Karyotis, Georgios (2012) Securitization of migration in Greece : process, motives, and implications. International Political Sociology, 6 (4). pp. 390-408. ISSN 1749-5679Full text not available in this repository. (Request a copy from the Strathclyde author)
The field of security is largely controlled by elites, who by virtue of their authority are able to create an image of an enemy, which is largely independent of the objective significance of a threat. However, a narrow focus on speech acts and discourse analysis to study such processes of securitization is inherently inadequate. This article provides a panoramic account of Greek migration politics during the 1990s. It shows that securitization can be discursive or non-discursive, pre-mediated or subconscious, and beneficial or detrimental for securitizing actors. Elite interviews and an in-depth analysis of contextual factors help make sense of these dynamics.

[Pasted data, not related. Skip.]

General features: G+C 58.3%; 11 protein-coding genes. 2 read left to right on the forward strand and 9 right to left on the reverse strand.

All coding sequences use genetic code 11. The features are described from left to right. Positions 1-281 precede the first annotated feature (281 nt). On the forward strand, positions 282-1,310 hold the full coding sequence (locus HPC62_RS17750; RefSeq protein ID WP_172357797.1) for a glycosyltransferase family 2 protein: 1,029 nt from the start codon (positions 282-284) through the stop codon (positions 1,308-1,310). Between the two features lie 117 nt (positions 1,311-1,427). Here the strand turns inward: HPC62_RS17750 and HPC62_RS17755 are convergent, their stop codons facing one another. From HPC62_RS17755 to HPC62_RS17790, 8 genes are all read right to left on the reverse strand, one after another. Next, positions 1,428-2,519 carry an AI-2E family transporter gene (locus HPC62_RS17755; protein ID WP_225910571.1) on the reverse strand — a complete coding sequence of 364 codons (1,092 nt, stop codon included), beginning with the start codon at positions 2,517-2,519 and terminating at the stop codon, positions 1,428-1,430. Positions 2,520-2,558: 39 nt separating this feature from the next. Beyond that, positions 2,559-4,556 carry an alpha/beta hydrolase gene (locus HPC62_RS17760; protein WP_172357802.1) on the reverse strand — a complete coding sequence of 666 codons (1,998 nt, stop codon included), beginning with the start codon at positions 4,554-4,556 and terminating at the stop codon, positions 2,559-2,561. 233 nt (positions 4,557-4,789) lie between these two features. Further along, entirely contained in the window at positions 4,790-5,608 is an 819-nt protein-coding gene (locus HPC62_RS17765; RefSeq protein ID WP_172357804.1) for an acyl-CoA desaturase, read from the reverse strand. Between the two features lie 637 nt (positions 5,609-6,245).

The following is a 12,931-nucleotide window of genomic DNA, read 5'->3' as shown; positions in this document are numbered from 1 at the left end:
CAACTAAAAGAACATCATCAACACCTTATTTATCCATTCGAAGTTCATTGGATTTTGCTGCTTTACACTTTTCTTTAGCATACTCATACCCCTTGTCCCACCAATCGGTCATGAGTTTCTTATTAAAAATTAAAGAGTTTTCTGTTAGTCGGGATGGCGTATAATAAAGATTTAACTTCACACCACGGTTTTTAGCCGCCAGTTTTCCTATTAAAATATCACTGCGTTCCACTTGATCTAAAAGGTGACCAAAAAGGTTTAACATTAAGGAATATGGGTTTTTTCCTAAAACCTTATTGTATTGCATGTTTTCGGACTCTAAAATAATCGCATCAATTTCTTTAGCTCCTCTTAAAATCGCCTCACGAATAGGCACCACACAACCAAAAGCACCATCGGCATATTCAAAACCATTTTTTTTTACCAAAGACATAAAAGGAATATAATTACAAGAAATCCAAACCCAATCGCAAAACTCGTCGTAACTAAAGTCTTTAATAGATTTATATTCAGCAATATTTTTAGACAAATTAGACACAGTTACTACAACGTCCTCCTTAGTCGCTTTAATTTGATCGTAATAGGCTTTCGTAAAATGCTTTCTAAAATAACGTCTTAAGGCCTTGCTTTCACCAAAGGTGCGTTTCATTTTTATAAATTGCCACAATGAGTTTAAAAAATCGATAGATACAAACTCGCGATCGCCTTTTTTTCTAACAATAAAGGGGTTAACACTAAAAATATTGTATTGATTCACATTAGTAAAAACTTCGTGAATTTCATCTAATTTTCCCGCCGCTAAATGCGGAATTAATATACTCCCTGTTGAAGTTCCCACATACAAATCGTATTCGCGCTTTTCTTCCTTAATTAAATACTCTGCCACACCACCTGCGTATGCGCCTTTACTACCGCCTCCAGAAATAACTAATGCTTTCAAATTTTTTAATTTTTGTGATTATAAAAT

|Keywords:||securitization, migration, Greece, constructivism, security, process, motives, implications, Political institutions (Europe), Sociology and Political Science|
|Subjects:||Political Science > Political institutions (Europe)|
|Department:||Faculty of Humanities and Social Sciences (HaSS) > School of Government and Public Policy > Politics|
|Depositing user:||Pure Administrator|
|Date Deposited:||18 Nov 2011 05:23|
|Last modified:||17 Feb 2017 05:30|